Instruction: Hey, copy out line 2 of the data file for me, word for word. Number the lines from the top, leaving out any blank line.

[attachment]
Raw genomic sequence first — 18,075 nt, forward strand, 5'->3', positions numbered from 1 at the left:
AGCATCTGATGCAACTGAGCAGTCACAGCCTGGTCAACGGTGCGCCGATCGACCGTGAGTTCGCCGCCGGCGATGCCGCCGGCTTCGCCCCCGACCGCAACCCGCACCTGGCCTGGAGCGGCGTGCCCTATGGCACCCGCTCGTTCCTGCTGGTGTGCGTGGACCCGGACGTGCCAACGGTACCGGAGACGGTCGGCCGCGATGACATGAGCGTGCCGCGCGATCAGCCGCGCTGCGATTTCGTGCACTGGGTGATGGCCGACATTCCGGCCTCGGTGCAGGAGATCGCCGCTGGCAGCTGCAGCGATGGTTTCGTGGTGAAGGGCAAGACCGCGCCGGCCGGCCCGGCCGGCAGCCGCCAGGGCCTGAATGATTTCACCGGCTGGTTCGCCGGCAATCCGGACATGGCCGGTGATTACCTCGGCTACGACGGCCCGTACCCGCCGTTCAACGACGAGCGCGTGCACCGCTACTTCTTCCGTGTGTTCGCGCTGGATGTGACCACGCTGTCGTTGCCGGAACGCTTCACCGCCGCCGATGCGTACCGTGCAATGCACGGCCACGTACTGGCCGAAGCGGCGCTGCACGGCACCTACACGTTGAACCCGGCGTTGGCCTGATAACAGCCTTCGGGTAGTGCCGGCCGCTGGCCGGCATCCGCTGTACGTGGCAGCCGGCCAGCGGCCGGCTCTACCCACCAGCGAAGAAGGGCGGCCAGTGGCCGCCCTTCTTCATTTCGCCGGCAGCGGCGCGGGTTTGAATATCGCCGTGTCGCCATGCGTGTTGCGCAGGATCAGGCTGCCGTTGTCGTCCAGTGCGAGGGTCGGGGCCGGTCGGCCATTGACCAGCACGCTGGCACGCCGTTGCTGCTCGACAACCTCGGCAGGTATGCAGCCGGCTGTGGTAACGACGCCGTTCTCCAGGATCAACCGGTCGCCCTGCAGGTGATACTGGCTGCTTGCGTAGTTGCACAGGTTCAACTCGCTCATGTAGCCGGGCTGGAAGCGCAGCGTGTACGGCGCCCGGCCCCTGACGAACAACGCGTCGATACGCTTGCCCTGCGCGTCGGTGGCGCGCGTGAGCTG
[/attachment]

AGCATCTGATGCAACTGAGCAGTCACAGCCTGGTCAACGGTGCGCCGATCGACCGTGAGTTCGCCGCCGGCGATGCCGCCGGCTTCGCCCCCGACCGCAACCCGCACCTGGCCTGGAGCGGCGTGCCCTATGGCACCCGCTCGTTCCTGCTGGTGTGCGTGGACCCGGACGTGCCAACGGTACCGGAGACGGTCGGCCGCGATGACATGAGCGTGCCGCGCGATCAGCCGCGCTGCGATTTCGTGCACTGGGTGATGGCCGACATTCCGGCCTCGGTGCAGGAGATCGCCGCTGGCAGCTGCAGCGATGGTTTCGTGGTGAAGGGCAAGACCGCGCCGGCCGGCCCGGCCGGCAGCCGCCAGGGCCTGAATGATTTCACCGGCTGGTTCGCCGGCAATCCGGACATGGCCGGTGATTACCTCGGCTACGACGGCCCGTACCCGCCGTTCAACGACGAGCGCGTGCACCGCTACTTCTTCCGTGTGTTCGCGCTGGATGTGACCACGCTGTCGTTGCCGGAACGCTTCACCGCCGCCGATGCGTACCGTGCAATGCACGGCCACGTACTGGCCGAAGCGGCGCTGCACGGCACCTACACGTTGAACCCGGCGTTGGCCTGATAACAGCCTTCGGGTAGTGCCGGCCGCTGGCCGGCATCCGCTGTACGTGGCAGCCGGCCAGCGGCCGGCTCTACCCACCAGCGAAGAAGGGCGGCCAGTGGCCGCCCTTCTTCATTTCGCCGGCAGCGGCGCGGGTTTGAATATCGCCGTGTCGCCATGCGTGTTGCGCAGGATCAGGCTGCCGTTGTCGTCCAGTGCGAGGGTCGGGGCCGGTCGGCCATTGACCAGCACGCTGGCACGCCGTTGCTGCTCGACAACCTCGGCAGGTATGCAGCCGGCTGTGGTAACGACGCCGTTCTCCAGGATCAACCGGTCGCCCTGCAGGTGATACTGGCTGCTTGCGTAGTTGCACAGGTTCAACTCGCTCATGTAGCCGGGCTGGAAGCGCAGCGTGTACGGCGCCCGGCCCCTGACGAACAACGCGTCGATACGCTTGCCCTGCGCGTCGGTGGCGCGCGTGAGCTG